The UK Government has been considering and expanding its regulation of cryptoassets since March 2018 through its Cryptoassets Taskforce (consisting of HM Treasury, the Financial Conduct Authority and the Bank of England). One of the Taskforce’s main areas of focus has been on so-called stablecoins, a subset of cryptoassets that seek to stabilise their value in relation to another asset (such as a given fiat currency) or set of assets (such as a basket of fiat currencies). Stablecoins have gained traction as they attempt to offer the best of both worlds—the instant processing and security/privacy of payments of cryptocurrencies, and the stable valuations of fiat currencies.
In July 2019 the FCA published its Guidance on cryptoassets clarifying which cryptoassets fall within the existing regulatory perimeter. See our article from August 2019 for more details on the FCA’s Guidance. In summary, the FCA defined three broad categories of cryptoassets in relation to how they fit within existing FCA regulation:
- e-money tokens (electronically stored monetary value issued on receipt of funds for the purpose of making payment transactions) are regulated within the Electronic Money Regulations 2011
- security tokens (with specific characteristics that mean they provide rights and obligations akin to specified investments, like a share or a debt instrument) are regulated within the Financial Services and Markets Act 2000 (Regulated Activities) Order (RAO);
- unregulated tokens, including utility tokens (these grant holders access to a current or prospective product or service) and exchange tokens (these are designed to be used as a means of exchange, not issued or backed by any central authority).
Depending on design, stablecoins can currently fall into any of the three categories, however most are either e-money tokens, or unregulated exchange tokens which fall outside FCA’s remit.
In 2020, HMT consulted on bringing certain cryptoassets into the scope of financial promotions regulation to enhance consumer protection. Currently, security tokens that are “controlled investments” within RAO are captured by the Financial Promotion Order, and e-money tokens are regulated separately under the E-Money Regulations. Promotion of either is subject to the financial promotions regime. However, unregulated cryptoassets, including stablecoins are not subject to any such regulation. If the Government’s proposal in the consultation is taken forward, unregulated cryptoassets would be added to the list of controlled investments and the financial promotion restriction would apply.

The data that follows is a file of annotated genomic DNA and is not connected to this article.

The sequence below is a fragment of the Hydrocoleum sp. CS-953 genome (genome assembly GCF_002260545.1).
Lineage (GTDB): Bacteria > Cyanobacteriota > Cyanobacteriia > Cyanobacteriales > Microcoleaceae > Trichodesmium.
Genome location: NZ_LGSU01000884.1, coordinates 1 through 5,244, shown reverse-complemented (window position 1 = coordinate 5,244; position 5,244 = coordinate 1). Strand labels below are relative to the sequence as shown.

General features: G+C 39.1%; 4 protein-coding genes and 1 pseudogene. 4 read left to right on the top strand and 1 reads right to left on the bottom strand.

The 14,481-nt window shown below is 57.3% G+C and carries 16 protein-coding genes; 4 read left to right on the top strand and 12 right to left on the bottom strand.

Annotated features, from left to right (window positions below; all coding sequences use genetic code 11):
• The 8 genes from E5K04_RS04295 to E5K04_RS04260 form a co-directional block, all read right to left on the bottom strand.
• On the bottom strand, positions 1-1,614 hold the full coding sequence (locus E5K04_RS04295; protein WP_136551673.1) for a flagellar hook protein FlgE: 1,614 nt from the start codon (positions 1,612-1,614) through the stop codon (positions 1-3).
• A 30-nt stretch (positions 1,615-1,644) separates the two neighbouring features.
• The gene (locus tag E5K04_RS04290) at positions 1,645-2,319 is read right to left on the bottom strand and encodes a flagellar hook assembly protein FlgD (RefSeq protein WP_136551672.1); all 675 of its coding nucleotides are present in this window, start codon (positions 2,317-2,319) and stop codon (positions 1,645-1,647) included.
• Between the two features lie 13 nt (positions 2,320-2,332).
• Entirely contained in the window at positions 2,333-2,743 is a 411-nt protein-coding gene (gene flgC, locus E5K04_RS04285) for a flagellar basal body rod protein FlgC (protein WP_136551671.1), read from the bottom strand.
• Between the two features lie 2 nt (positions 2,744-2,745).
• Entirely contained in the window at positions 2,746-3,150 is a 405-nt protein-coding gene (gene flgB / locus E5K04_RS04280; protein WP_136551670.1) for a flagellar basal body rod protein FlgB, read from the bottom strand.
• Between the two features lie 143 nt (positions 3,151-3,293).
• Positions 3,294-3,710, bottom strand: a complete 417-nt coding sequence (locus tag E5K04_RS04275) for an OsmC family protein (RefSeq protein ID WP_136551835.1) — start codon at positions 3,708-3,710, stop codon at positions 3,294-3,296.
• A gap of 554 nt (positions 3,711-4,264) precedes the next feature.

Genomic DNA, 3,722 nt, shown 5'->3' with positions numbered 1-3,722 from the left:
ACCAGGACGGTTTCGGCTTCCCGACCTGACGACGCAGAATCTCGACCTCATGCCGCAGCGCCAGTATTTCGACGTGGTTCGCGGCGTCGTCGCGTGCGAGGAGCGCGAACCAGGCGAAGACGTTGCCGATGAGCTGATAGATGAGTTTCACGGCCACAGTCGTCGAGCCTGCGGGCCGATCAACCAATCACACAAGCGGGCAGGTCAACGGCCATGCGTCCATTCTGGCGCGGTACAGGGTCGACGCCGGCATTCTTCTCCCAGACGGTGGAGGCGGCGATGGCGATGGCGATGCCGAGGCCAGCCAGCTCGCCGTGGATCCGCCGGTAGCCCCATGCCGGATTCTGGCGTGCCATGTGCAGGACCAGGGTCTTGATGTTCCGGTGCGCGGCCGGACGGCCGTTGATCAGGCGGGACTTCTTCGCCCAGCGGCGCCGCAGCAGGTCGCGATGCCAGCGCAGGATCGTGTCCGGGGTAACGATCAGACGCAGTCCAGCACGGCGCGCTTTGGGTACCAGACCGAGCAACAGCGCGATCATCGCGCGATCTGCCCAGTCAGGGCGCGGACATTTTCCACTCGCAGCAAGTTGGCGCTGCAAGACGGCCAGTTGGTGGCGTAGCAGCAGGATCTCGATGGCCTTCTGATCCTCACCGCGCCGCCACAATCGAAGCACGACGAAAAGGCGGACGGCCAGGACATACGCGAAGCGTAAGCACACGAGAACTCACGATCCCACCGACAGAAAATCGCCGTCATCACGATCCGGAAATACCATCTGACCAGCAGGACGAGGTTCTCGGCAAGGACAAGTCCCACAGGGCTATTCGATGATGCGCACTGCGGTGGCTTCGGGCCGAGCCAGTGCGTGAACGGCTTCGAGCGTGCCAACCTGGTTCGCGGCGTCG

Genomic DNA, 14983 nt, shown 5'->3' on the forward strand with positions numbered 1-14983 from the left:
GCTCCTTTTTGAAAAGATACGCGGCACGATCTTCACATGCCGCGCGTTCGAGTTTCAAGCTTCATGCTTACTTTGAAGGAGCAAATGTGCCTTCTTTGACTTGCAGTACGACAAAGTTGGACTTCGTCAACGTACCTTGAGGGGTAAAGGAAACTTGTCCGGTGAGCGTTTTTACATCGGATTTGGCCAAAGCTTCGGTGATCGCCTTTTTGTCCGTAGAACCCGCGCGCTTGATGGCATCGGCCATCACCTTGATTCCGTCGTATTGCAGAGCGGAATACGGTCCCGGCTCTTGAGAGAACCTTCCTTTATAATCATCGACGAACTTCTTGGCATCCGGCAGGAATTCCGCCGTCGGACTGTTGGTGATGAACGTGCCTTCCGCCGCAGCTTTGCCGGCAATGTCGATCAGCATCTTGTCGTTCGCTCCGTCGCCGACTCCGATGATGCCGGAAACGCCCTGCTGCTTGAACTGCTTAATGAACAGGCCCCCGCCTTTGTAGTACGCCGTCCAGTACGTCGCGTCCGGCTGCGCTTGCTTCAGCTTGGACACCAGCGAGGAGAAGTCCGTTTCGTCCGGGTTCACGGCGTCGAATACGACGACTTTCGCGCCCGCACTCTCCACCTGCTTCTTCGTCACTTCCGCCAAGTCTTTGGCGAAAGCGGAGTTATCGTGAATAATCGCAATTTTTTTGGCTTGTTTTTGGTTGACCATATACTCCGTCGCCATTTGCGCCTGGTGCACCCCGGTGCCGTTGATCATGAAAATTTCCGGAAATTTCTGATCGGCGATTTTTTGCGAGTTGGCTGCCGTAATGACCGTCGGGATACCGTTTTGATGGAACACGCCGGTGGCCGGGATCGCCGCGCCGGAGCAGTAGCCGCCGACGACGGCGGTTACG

Most recently, the HMT have been consulting more generally on whether the regulatory perimeter under RAO requires extension in relation to cryptoassets that have comparable features to specified investments but currently fall outside the perimeter. The consultation, closed on 21 March 2021, can be found here. The consultation details that the Government views many cryptoassets and unregulated exchange tokens as highly volatile and which cannot be reliably used as a means of payment or store of value. Not surprising, considering the fluctuating value of exchange tokens such as Bitcoins, as their unprecedented rise in 2021 has shown. The Government is therefore considering an approach in which the use of currently unregulated tokens and associated activities primarily used for speculative investment purposes, such as Bitcoin, could initially remain outside the perimeter for conduct and prudential purposes.
On the other hand, the Government notes that the use of stablecoins is rising; in June 2020, the value of transactions using stablecoins had outgrown Bitcoin. As stablecoins aim to hold their value, typically against a reference asset, they can be more reliably used as a means of exchange or store of value, though they may also be used to facilitate investment or trading activities. The Government believes that, if appropriate standards and regulation can be met, certain stablecoins would have the potential to play an important role in retail and cross-border payments (including settlement). It is also noted that the Covid-19 pandemic has accelerated the use of digital forms of payments, which could increase the uptake of stablecoins for transactions and remittances in the future. The Government therefore proposes to first introduce a regulatory regime for stablecoins used as a means of payment. This would cover firms issuing stable tokens and firms providing services in relation to them, either directly or indirectly to consumers.